Submit a Claims Form (and remain in the class)
Class members are required to submit a claims form in order to receive any portion of the settlement fund. Claims forms will be available to be submitted online or by mail if requested. The deadline for filing claims is October 12, 2018. The Claims Forms essentially authorize the Claim Administrator to pull a Producers FSA 578 or, if that is not available, RMA data in order to calculate the Producers Compensable Recovery Quantity. It also seeks information related to leases to determine if the landlord will qualify as a producer based on the structure of the lease agreement. Finally, if a Producer did not report corn acreage to FSA, he or she can include the information on the form to allow calculations to be made. Again, there are similar forms for Grain Handling Facilities and Ethanol Production Facilities.
Opt out of the Class
Upon receipt of the notice, Class Members will have the right to opt out of the class by submitting written requests for exclusion within 90 days of the first Class Notice mailing, meaning the deadline is August 10, 2018. Any member who does not submit a timely exclusion request will be included in the class and deemed to have waived their right to opt out. Persons who opt out will not receive any of the settlement funds, but will retain their right to file suit against Syngenta individually. Importantly, even if a class member previously opted out of the case when class notice was sent, they will be required to opt out again if they do not desire to be part of this settlement class.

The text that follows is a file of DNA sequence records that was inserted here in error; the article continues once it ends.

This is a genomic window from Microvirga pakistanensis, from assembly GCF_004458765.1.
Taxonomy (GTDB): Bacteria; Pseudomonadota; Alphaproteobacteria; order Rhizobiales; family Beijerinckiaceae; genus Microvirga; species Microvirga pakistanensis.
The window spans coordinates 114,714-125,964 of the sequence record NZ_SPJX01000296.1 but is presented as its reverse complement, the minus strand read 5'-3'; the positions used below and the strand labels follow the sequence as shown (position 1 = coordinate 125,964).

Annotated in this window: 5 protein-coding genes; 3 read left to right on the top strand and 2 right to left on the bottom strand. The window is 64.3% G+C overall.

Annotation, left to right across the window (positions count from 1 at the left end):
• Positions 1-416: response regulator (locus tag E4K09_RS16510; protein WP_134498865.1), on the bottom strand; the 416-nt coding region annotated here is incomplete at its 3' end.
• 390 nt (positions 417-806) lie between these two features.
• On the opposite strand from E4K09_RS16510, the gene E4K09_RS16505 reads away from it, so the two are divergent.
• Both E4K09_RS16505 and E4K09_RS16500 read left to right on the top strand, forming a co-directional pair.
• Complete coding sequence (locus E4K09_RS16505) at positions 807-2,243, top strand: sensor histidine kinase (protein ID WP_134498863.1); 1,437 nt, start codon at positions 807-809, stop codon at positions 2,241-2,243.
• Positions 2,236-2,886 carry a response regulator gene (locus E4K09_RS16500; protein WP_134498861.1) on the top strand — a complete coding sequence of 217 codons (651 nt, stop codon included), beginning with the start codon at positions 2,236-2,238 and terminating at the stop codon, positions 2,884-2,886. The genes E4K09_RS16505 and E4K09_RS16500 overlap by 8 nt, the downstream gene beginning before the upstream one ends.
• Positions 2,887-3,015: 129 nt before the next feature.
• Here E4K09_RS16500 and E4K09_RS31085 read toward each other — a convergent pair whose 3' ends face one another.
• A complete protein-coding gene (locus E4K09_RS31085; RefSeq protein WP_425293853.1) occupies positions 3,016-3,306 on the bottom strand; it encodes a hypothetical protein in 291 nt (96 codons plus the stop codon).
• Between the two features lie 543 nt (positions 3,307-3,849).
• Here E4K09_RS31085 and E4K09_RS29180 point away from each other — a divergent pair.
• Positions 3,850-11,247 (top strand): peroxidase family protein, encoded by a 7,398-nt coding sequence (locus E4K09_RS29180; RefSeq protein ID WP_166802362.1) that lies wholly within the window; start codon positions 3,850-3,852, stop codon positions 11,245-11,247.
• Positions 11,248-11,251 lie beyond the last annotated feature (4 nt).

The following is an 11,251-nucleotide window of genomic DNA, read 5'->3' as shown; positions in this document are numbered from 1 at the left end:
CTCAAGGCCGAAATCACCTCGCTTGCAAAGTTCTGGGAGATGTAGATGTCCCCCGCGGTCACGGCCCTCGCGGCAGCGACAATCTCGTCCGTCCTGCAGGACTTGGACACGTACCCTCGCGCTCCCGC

Object to the Settlement
Any party who does not opt out of the class has the right to object to the Settlement terms by filing a written objection with the Court. Objections must be filed within 90 days of the first mailing of the Class Notice, making the deadline August 10, 2018.
Producers who do nothing will be included as a Class Member since they did not effectively opt out, which means they will lose their right to sue Syngenta separately for these claims. However, they will not receive any portion of the Class Settlement unless a Claims Form is filed.
Final Approval Hearing
The Final Approval Hearing will be held on November 15, 2018. At that time, the Court will determine whether the settlement shall be approved as “fair, reasonable and adequate,” enter a final judgment in the case, and consider any applications for attorneys’ fees. Any Class Member filing the required notice of objection will be heard at this time.